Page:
Post-pandemic Construction in the UK

As the UK economy, the war in Ukraine and Climate change continue to occupy the front pages, you could be forgiven for forgetting that less than 12 months ago the country was still battling the 2-year-long COVID-19 pandemic. 

But, with the worst health crisis in living memory now in the rear-view mirror, just how well is the construction industry, specifically house-building, coping in picking up the pieces following the most turbulent of times?

The post-covid rebuild…

On 23rd March 2020, as the Prime Minister ordered the first national lockdown that any of us have ever experienced, the rug was pulled from beneath us all. But, whilst many industries carried on relatively ‘normally’ during the Covid-19 lockdowns, for weeks, an eerie silence fell upon building sites up and down the country. 

For many workers, video calls and remote working allowed a near-seamless continuation of proceedings, whilst those in the construction industry were left trying to find a way to navigate the new safety rules implemented by the government and still undertake projects as they would have before. 

This forced somewhat of a revolution within the industry, with new approaches needed to ensure that construction projects could be completed to not only the same standard as before, but in the safest way possible for all involved. New technologies from simple video calls through to complex data analysis and planning systems have been welcomed into the industry to remove some of the face-to-face dependence of years-past, whilst simultaneously improving the efficiency of operations. There has also been an intense focus on project management, with adaptations needed in order to stay on top of COVID-induced issues including material shortages, material costs, and of course new safety concerns.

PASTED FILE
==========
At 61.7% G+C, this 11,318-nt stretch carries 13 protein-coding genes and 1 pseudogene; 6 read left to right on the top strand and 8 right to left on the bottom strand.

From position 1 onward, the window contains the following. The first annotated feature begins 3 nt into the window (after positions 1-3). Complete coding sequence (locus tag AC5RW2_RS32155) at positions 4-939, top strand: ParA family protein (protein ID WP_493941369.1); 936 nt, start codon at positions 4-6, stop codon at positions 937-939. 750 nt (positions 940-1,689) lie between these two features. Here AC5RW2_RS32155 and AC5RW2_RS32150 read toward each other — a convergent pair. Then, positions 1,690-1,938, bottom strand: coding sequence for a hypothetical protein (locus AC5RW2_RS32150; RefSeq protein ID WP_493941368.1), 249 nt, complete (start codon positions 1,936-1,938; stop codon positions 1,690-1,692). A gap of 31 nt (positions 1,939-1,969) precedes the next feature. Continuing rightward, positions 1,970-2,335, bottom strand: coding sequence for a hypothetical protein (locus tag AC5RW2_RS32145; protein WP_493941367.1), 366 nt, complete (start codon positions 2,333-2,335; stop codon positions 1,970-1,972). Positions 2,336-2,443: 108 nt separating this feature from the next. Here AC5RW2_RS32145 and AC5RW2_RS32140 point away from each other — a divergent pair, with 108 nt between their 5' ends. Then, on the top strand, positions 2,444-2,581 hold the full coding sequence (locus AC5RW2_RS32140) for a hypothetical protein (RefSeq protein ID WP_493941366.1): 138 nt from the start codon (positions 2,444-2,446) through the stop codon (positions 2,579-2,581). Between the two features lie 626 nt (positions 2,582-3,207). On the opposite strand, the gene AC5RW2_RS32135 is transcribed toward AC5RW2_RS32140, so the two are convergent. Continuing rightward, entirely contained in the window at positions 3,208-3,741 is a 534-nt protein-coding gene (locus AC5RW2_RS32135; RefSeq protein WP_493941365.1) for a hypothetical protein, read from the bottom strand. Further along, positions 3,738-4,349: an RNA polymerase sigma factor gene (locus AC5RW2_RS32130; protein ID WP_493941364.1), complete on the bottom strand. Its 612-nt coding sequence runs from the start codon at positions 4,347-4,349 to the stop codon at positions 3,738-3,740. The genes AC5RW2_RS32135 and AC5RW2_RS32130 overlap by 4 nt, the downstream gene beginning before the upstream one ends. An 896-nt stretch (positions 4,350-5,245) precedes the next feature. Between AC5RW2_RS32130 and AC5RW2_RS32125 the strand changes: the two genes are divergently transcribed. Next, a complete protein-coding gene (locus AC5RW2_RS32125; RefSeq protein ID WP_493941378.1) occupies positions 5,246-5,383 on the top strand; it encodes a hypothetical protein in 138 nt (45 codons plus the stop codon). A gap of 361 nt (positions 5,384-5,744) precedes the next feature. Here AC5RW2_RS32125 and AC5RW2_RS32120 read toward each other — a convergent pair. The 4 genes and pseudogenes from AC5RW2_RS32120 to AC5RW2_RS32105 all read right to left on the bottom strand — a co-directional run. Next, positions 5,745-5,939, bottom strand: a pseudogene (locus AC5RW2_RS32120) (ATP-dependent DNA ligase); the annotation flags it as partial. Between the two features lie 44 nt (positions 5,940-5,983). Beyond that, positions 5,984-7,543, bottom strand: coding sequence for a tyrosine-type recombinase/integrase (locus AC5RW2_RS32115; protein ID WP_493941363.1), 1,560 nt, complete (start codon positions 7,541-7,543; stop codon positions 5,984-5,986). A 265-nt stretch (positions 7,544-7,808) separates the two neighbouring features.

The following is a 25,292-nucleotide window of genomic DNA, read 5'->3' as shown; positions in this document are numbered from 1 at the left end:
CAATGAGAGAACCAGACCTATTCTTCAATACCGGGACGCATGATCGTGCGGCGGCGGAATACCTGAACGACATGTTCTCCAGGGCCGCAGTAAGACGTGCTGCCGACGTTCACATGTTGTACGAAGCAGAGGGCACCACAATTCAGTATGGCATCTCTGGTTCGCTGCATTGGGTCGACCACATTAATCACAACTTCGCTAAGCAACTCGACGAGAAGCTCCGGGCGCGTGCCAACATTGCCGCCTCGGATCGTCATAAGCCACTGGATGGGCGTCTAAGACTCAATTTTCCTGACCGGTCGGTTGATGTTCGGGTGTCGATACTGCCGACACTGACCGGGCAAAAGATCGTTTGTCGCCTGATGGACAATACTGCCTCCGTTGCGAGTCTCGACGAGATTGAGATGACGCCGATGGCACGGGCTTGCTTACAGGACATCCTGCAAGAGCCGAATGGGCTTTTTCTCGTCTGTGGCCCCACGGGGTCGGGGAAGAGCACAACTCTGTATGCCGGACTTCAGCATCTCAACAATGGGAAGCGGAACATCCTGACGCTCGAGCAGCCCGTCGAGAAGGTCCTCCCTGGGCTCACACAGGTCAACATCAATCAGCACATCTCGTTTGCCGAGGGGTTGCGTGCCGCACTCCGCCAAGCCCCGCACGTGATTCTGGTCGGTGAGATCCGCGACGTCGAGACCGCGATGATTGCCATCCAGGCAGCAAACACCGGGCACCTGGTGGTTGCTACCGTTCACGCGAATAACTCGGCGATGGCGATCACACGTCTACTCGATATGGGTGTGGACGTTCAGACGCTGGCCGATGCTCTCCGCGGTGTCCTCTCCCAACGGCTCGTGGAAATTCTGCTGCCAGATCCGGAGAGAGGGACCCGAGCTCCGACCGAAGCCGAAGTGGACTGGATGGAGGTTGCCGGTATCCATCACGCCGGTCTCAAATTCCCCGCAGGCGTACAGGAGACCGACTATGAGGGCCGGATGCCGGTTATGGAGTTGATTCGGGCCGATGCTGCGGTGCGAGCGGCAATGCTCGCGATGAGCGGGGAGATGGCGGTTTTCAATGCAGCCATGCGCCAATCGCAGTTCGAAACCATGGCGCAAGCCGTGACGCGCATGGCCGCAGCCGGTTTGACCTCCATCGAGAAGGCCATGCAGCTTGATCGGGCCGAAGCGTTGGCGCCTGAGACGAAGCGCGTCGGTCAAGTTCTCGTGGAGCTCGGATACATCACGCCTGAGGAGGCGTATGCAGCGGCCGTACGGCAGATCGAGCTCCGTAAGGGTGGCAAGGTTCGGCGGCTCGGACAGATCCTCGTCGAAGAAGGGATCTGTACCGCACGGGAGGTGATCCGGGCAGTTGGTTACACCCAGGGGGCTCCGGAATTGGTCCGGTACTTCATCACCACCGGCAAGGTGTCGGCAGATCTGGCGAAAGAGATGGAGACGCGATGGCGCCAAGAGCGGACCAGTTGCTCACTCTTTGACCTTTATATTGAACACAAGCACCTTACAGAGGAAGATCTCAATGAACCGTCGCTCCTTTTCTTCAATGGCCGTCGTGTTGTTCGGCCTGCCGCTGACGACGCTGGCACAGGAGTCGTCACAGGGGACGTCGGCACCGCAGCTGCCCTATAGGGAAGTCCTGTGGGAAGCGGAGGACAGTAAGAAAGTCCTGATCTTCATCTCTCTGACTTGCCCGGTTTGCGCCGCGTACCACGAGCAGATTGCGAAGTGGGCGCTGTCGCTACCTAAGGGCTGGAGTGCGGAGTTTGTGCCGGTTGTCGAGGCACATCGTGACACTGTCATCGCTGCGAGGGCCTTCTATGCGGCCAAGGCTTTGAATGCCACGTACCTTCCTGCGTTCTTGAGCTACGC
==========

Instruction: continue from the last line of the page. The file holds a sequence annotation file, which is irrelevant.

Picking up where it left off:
As a result, construction companies are now more flexible, better equipped, and more efficient than before the pandemic. In broad terms, the UK construction industry is recovering well from the pandemic across most sectors, with output statistics in September 2022 being the highest monthly figure since records began in 2010, and 4% higher than February 2020, just before the first lockdown. 

This is particularly impressive when considering the challenges currently faced by the industry. Since 2019 there has been a significant decline in the number of construction workers in the UK, estimated to be around 244,000, with one of the core contributors to this statistic being the fact that many workers are leaving the UK to return to the EU. This has resulted in a widespread skills shortage in the UK. Additionally, the average price of construction materials was over 24% higher in July 2022 than the same time last year, which is putting greater financial strain on businesses and consumers alike. This stemmed from the pandemic causing major logistical issues, delays, and huge price increases. Material cost prices have more recently been worsened by inflation, energy price increases, and the war in Ukraine, and without any apparent quick fixes, material costs could be set to be an issue for the foreseeable future.